The startup India seed fund scheme is undergoing an independent impact analysis. NIFM, the National Institute of Financial Management, is conducting it. The effectiveness of the programme will be examined independently. They will assess the effectiveness of the businesses and incubators, look at how this investment facilitated more opportunities, and provide the DPIIT with suggestions on how to strengthen efforts.
The government established Startup India on January 16, 2016, to offer funding at different points in a startup's lifecycle. The government has put into place the Startup India Seed Fund and Fund of Funds programmes under this.
Britain in discussions to provide multi-billion Pound funds to back startups
Leading asset managers in the UK are in advanced discussions to establish a multibillion-Pound investment fund to support UK startups and stop technology companies from choosing New York over London.
The 'Future Growth Fund', which is currently being discussed, plans to invest up to 50 billion pounds ($63.11 billion) from British pension funds in burgeoning biotech and technology companies.
The discussions take place at the same time as British politicians and regulators are working to speed up financial sector changes in a drive to draw more global corporations to Britain and its stock market.
Platform frauds account for 57% of all fraud incidents in India
In India, 'platform' fraud, a type of economic crime that involves fraudulent operations on social media, e-commerce, enterprise, and fintech platforms, accounted for more than half of all fraud instances, according to a PwC report released last Thursday.
This sort of fraud has increased as a result of the expansion in contactless payments, e-commerce, delivery applications, and remote employment.
Platform fraud caused approximately 26% of Indian companies to lose over $1 million, and 44% of those who committed the fraud did so to benefit financially.
The survey states that 89% of all platform frauds involved financial frauds on transactions made to or from platforms. These frauds range from simple unauthorised digital purchases to more complex identity theft and triangulation fraud. Also, 92% of all customer scams in India involved payment fraud, primarily using credit cards and digital wallets.
ADIF feels that implementation of a robust Digital India Act is the need of the hour. The Act should include a provision wherein a financial registry is set up with TRAI, which would circulate all such mobile numbers involved in spam calls or frauds to all Telecom service providers. The service providers in turn can block such numbers on an immediate basis to prevent more frauds from occurring from the same source. This will considerably reduce the number of cases of scams related to digital purchases, e-commerce, delivery, digital payments etc.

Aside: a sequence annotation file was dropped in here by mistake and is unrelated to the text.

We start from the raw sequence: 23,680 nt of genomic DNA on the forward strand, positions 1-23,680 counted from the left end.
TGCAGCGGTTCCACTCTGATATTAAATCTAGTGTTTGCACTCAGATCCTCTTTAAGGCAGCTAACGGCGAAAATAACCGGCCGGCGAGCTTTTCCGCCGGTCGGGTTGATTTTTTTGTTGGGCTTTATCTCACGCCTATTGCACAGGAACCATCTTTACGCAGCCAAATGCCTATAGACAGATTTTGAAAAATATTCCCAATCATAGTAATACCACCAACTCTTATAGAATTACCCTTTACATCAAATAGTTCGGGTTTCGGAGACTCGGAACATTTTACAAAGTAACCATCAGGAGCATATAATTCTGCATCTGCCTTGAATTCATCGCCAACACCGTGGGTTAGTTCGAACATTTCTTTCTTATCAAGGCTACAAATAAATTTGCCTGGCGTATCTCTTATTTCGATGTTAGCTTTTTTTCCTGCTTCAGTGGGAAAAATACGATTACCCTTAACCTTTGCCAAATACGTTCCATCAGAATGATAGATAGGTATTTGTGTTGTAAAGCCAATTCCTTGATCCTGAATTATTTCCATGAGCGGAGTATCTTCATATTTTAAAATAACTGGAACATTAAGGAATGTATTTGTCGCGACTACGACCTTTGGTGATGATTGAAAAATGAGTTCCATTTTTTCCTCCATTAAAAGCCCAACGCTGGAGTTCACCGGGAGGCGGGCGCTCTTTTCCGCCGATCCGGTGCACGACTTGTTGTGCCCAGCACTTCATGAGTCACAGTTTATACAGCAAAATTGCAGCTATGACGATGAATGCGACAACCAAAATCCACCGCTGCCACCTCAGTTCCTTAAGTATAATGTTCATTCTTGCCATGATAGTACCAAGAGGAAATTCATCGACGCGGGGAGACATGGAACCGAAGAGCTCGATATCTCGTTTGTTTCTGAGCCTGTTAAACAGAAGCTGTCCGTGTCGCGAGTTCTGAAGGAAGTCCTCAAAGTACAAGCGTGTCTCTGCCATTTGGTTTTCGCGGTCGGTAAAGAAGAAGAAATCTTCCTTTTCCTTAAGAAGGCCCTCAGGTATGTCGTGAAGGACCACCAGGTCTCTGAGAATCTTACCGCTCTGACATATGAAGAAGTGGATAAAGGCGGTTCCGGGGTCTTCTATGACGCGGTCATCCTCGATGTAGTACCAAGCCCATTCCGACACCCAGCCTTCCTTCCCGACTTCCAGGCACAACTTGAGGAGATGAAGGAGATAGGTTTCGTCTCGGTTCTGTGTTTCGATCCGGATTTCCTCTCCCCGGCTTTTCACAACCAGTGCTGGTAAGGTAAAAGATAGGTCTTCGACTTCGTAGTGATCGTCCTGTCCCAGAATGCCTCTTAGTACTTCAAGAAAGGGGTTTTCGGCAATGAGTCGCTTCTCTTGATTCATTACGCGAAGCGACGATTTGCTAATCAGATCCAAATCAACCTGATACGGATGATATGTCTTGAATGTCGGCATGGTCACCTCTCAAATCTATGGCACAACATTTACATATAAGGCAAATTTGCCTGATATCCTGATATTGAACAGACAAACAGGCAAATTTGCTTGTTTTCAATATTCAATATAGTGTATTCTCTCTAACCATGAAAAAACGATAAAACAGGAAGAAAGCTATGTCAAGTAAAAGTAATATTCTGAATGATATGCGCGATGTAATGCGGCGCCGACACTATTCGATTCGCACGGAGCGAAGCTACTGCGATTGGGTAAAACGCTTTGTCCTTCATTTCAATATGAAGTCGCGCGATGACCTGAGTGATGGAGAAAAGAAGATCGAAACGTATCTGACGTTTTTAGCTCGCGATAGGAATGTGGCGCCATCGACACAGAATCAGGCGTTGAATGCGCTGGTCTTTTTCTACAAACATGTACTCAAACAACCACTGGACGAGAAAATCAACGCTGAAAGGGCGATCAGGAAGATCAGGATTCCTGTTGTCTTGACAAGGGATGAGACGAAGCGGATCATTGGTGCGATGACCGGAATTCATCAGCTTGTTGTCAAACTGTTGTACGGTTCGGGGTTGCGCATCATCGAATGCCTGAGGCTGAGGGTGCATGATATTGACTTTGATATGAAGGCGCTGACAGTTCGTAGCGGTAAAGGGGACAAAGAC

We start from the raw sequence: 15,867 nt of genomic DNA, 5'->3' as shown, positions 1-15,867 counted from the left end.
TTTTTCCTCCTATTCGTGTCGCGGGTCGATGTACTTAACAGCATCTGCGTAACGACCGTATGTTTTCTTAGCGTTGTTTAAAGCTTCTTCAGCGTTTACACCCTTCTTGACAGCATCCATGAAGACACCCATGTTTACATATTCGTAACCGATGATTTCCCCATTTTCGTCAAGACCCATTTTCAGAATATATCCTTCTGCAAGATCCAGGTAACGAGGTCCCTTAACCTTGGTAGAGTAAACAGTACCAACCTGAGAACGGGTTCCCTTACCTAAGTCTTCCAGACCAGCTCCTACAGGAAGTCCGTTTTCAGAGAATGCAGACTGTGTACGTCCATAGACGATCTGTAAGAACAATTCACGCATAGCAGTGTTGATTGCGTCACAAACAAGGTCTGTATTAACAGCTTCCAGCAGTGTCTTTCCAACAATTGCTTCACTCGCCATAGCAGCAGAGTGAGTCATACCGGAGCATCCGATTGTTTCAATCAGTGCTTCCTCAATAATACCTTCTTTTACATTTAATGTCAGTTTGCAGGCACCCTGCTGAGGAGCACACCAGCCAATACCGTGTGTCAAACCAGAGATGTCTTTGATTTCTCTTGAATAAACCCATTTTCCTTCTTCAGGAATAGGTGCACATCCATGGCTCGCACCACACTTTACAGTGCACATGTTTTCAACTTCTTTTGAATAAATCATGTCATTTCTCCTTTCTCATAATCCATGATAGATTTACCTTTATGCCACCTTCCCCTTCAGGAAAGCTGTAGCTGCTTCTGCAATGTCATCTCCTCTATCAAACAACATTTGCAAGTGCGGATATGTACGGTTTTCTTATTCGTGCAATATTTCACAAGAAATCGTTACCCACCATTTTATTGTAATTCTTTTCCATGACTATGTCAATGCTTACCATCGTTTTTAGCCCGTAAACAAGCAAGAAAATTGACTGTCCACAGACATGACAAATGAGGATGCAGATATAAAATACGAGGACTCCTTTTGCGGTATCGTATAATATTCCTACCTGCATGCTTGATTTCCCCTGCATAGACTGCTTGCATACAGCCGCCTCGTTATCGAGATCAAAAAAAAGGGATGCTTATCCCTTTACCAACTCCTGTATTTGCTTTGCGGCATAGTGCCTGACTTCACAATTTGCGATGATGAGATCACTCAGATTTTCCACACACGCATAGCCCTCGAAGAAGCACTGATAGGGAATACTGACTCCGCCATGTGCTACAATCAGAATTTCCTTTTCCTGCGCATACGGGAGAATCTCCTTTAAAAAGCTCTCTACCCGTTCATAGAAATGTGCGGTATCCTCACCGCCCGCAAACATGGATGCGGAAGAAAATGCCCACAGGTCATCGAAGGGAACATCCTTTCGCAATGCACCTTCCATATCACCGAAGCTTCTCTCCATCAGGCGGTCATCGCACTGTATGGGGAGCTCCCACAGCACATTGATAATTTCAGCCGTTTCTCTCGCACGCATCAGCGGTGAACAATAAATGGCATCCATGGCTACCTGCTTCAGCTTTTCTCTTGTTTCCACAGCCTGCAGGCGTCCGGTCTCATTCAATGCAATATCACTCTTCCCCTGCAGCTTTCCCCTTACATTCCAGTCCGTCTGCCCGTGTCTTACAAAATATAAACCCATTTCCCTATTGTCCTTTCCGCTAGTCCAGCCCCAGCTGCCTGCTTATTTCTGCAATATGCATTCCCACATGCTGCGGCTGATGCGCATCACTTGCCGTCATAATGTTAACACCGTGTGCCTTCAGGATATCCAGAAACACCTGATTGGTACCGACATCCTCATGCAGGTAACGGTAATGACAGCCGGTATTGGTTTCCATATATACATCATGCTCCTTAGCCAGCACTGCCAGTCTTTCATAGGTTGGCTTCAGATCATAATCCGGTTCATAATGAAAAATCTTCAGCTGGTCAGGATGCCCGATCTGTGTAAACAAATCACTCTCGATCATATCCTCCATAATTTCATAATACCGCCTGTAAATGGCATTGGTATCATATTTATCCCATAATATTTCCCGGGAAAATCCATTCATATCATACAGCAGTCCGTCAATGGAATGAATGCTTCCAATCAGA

Government urge semiconductor startups, next-gen chip designers to invest in the semi-conductor sector
As part of a series at IIT Delhi, Minister of State for Electronics & IT, Shri Rajeev Chandrasekhar met startups, next-generation innovators, chip designers, and corporate executives to encourage them to invest in the semiconductor sector.
The minister had opened the second Semicon India FutureDESIGN Roadshow in February at IISc in Bengaluru, claiming that the nation is expanding quickly in global electronics value chains and that opportunities in the "New World Order of Semiconductor and Electronics" have been made possible by the nation's fast-growing digitalization and innovation economy.
Over a five-year period, the programme aims to provide financial incentives as well as design infrastructure support for semiconductor designs for Integrated Circuits (ICs), Chipsets, System on Chips (SoCs), Systems & IP Cores, and semiconductor-linked designs.
India has been vying for the top spot in semi-conductor manufacturing for years. In December 2021, India announced an impressive $10 billion incentive for the semiconductor industry in terms of a payout for the manufacturers in this segment. However, India is not the only country which is competing for the top spot. US had passed the CHIPS (Creating Helpful Incentives to Produce Semiconductors) Act in 2022 with $50 billion in government subsidies, and have set up a lab for semi-conductors. South Korea in 2021 announced an enormous $450 billion investment to boost chip manufacturing. Even the EU has its own Chips Act which provides for $40 billion in subsidies.
Apart from this, India has announced a $2 billion investment into Semiconductor Complex Limited (SCL) to focus on chip designing and plans to set up an India Semiconductor Research Institute as well. India’s semiconductor market is expected to reach $64 billion in 2026, from the $22 billion in 2019.